Either way [ni modo] we have to be patient, so we can coexist peacefully. All of us, people with businesses and without.
Look at the environment, what a beautiful day we have. The environment is doing much better. Let’s appreciate it.
Interviewer: What a beautiful piece of advice! Thank you so much for your time and answers! How can people order food from Casa Mixteca right now?
Doña Lourdes: For Burien, call 206 244 2572, or through Facebook.
For Renton, call 425 235 5494, or through Facebook.
Interviewer: Thank you! We greatly appreciate you taking the time to answer these questions for us, and we cannot wait to visit and eat at Casa Mixteca soon!
Read the full article in Spanish here.
"Yes, I wanted to make nice stuff, but the purpose-driven model is what my business is all about."
Interviewer: We know this is a very difficult time for the small business community, so I appreciate you taking the time to speak with me. We have been so inspired by your story of action and resiliency in the face of social and economic upheaval to support your community. We’d love to learn more about you and your business and to share your story with our EnviroStars business community. To start, you’ve been such a champion and sustainability leader over your career – I’d love to hear what inspires you to implement sustainable practices and give back to your community?
Molly: I worked in the corporate sustainability field for 15 years, and one thing I learned was that profit and sustainability aren’t exclusive. Businesses can be purpose-driven, make beautiful products, be a fixture in the community, and still have a profit. These foundational values are what can make for a truly sustainable business that’s going to stick around and provide value to their local community.
I created a program within my brand called Perfume with Purpose. Yes, I wanted to make nice stuff, but the purpose-driven model is what my business is all about. For each perfume sold, we donate a travel sized perfume bottle to Mary’s Place in Seattle. Mary’s Place provides safe, inclusive shelter and services that support women, children and families on their journey out of homelessness. The number one item requested in these communities is perfume. To be able to provide women with our perfumes is truly humbling—it’s about restoring dignity though fragrance.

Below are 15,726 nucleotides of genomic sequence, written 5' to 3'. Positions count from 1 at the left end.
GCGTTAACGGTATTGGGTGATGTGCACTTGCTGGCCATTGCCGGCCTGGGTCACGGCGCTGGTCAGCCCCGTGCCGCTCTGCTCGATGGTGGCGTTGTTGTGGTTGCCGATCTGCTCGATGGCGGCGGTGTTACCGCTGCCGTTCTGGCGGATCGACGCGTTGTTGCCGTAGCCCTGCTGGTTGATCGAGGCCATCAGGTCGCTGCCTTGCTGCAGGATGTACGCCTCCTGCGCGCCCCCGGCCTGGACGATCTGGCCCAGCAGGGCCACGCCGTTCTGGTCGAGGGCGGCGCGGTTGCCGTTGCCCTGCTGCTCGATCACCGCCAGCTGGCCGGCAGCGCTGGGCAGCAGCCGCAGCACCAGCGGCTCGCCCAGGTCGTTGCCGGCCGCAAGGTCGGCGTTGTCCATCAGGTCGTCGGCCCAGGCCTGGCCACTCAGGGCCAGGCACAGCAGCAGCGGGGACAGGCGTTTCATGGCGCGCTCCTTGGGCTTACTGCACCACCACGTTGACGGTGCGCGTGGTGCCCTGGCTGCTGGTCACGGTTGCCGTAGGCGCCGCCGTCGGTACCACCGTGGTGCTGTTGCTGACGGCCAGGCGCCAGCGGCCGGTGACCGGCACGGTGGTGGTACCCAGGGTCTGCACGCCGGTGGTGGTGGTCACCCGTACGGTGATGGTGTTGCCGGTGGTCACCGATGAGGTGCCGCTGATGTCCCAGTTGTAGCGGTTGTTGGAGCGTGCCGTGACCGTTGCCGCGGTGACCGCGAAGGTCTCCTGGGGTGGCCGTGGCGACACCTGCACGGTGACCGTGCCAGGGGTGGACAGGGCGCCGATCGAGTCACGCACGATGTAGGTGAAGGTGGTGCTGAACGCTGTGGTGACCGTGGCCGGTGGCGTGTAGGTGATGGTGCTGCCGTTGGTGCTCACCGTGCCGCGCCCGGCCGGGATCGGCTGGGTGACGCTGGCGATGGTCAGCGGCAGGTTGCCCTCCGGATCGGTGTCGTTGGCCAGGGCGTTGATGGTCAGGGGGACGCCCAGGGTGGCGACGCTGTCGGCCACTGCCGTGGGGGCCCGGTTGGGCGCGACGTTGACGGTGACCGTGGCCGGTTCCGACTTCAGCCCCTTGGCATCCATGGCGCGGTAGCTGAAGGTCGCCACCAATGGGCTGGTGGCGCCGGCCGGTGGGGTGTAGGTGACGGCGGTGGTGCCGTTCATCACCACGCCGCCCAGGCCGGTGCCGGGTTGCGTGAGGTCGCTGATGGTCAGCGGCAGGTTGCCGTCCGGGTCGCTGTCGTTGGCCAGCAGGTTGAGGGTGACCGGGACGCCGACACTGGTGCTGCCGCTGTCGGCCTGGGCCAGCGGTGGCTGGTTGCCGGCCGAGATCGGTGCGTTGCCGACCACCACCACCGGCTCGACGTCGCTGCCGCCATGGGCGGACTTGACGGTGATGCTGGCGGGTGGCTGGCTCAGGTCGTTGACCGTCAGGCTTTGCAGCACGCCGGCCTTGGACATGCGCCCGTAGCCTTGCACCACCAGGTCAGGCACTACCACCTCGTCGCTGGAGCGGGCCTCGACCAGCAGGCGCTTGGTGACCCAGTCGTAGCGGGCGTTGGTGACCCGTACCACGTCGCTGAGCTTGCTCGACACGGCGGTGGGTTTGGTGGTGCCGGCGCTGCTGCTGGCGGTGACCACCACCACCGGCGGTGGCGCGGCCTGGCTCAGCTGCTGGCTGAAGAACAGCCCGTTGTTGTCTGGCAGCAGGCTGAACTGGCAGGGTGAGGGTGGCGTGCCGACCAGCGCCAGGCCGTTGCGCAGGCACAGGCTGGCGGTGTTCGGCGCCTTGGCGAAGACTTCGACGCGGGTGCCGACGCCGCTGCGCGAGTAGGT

Seeing the impact of COVID-19 on the hospitality industry, I partnered with Big Table. Big Table provides resources to hospitality industry workers, through relief funds, unemployment application assistance, food bank access, legal advice, baby supplies, and lots of other resources. Through the end of May, 30% of my online sales proceeds go directly to Big Table Seattle.
Interviewer: How has your experience been as a small business owner, and how have you been able to adapt your business to the changing situation?
Molly: Through the Seattle Good Business Network Weekly Happy Hours, I have been able to hear about a variety of businesses and their challenges facing COVID-19. Everyone has had to pivot. For me, it’s meant that I am unable to sell my products at physical locations, like the airport, museums such as MOHAI, or yoga studios.
It would’ve been easy to just put everything on pause, but I wasn’t comfortable with that. I started to brainstorm on how I could support my community through my business while creating virtual experiences for my customers.
Before COVID-19, my partner and I coordinated a series of workshops called “The Perfumer & Barman.” At these workshops, participants design their signature fragrances and my partner creates craft cocktails using ingredients that complement the fragrance notes we are designing with in each session.